Advances in ISSN: 2378-3168AOWMC

Obesity, Weight Management & Control
Research Article
Volume 3 Issue 4 - 2015
Fostering Pediatric Primary Care Providers Promotion of Weight Management Programs to Patients
Meredith Rose Parkinson*
Wilmington University, USA
Received:October 12, 2015 | Published: November 9, 2015
*Corresponding author: Meredith Rose Parkinson, Master of Science in Management, Healthcare Administration Concentration, Wilmington University, 31 Reads Way New, Castle, DE 19720, USA, Tel: 302-593-0219; Email:
Citation: Parkinson MR (2015) Fostering Pediatric Primary Care Providers Promotion of Weight Management Programs to Patients. Adv Obes Weight Manag Control 3(4): 00060. DOI: 10.15406/aowmc.2016.03.00060

Abstract

Pediatric weight management programs generally obtain new patients by referrals from primary care providers (PCPs). Referrals are not always endorsed by PCPs. Research shows that there are multiple factors promoting or inhibiting referrals from occurring. The intent of this research project was to determine the reasons why patients are not being referred to weight management programs and develop recommendations to improve the referral rate. This was a cross-sectional study of PCP providers in Delaware (DE). The sample consisted of all physician and resident members of the Delaware Chapter of the American Academy of Pediatrics (DEAAP). The findings from this study offer methods in which weight management programs can potentially improve referral rates. These include marketing to parents and patients, opening additional clinic sites, providing positive experiences for patients, improving obesity education and developing guidelines on obesity management for PCPs.

Abbreviations

PCPs: Primary Care Providers; DE: Delaware; DEAAP: Delaware Chapter of the American Academy of Pediatrics; BMI: Body Mass Index; NAFLD: Non-Alcoholic Fatty Liver Disease; YMCA: Young Men’s Christian Association

Introduction

Pediatric weight management programs are becoming more prevalent in the United States (US) secondary to the rise of childhood obesity. These programs offer a multidisciplinary and specialized approach in treating pediatric obesity. Pediatric weight management programs are offered from infancy to adolescence to help overweight and obese individuals lose weight, manage co-morbid conditions, or at least slow the rate of weight gain. Many of these programs include physicians, psychologists, registered dietitians and exercise physiologists. Providers working in weight management are typically trained in motivational interviewing, which is defined as “a directive, client-centered counseling style for eliciting behavior change by helping clients to explore and resolve ambivalence” [1]. Providers are also familiar with behavior change techniques. “These techniques help to increase awareness of eating and activity patterns, normalize eating patterns, reduce exposure to cues for unhealthy eating or activity patterns and alter responses to difficult situations” [2]. These aspects of care are not always offered in primary care settings because PCPs do not feel comfortable with motivational interviewing and lack confidence to utilize this method [3]. There are multiple pediatric weight management programs in the US, each providing similar services but these programs can differ in their approach to treating obesity. Some programs are inpatient based, while others are outpatient based. For the purpose of this study, the focus will be on outpatient pediatric weight management programs.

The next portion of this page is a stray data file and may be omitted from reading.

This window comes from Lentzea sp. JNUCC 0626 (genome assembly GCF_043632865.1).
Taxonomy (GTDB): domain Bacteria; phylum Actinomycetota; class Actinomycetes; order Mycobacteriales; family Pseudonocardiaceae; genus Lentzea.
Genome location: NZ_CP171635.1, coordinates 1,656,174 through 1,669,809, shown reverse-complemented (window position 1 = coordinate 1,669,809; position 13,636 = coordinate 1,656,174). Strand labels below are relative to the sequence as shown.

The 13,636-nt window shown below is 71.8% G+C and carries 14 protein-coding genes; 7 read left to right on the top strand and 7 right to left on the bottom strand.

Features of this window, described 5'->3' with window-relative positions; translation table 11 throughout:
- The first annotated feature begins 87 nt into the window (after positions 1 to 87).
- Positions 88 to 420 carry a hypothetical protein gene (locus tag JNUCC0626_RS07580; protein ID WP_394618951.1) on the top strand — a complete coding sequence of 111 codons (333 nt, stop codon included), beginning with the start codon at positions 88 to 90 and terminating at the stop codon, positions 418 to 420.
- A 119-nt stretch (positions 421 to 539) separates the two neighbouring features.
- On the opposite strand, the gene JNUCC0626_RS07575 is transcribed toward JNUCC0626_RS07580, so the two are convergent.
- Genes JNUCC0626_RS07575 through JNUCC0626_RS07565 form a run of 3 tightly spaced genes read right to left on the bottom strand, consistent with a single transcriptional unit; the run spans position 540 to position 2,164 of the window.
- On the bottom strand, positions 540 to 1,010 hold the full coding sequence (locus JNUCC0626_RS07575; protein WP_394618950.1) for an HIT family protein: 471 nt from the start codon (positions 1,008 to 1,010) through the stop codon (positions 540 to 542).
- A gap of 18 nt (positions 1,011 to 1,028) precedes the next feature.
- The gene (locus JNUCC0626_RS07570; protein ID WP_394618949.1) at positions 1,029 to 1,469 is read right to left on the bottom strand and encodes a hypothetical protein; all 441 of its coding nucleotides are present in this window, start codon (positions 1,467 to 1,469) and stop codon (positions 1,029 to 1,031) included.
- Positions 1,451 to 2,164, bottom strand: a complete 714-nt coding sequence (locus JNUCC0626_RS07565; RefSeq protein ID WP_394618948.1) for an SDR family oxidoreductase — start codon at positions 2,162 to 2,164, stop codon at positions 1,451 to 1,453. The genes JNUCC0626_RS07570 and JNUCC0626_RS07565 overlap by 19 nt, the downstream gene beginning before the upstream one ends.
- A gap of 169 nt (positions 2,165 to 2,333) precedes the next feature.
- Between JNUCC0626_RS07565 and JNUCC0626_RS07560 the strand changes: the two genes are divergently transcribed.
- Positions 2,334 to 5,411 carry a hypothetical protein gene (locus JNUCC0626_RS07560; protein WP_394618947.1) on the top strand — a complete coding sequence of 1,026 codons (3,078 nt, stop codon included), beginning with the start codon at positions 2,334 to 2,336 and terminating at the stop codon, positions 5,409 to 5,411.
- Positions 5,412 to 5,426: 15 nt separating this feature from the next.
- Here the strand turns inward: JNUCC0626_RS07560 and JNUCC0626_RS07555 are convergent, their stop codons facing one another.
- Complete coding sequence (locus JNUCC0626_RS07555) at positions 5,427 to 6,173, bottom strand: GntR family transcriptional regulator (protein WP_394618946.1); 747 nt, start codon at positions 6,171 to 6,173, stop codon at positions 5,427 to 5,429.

Pediatric weight management programs generally obtain new patients by referrals from PCPs. In one particular study, 75% of physicians reported referring patients to a weight management program [4]; but in another only 18.3% and 42% reported always or often referring patients for further evaluation and treatment in regards to weight [5]. These results indicate major inconsistency among PCPs regarding referrals to weight management programs.